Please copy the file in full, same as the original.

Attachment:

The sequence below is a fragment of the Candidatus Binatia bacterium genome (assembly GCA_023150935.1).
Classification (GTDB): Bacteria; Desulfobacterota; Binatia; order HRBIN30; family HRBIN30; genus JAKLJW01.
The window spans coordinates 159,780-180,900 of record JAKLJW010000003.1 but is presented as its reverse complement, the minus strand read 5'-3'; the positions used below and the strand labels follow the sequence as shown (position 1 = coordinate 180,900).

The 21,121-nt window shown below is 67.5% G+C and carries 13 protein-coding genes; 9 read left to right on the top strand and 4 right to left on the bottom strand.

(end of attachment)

The sequence below is a fragment of the Candidatus Binatia bacterium genome (assembly GCA_023150935.1).
Classification (GTDB): Bacteria; Desulfobacterota; Binatia; order HRBIN30; family HRBIN30; genus JAKLJW01.
The window spans coordinates 159,780-180,900 of record JAKLJW010000003.1 but is presented as its reverse complement, the minus strand read 5'-3'; the positions used below and the strand labels follow the sequence as shown (position 1 = coordinate 180,900).

The 21,121-nt window shown below is 67.5% G+C and carries 13 protein-coding genes; 9 read left to right on the top strand and 4 right to left on the bottom strand.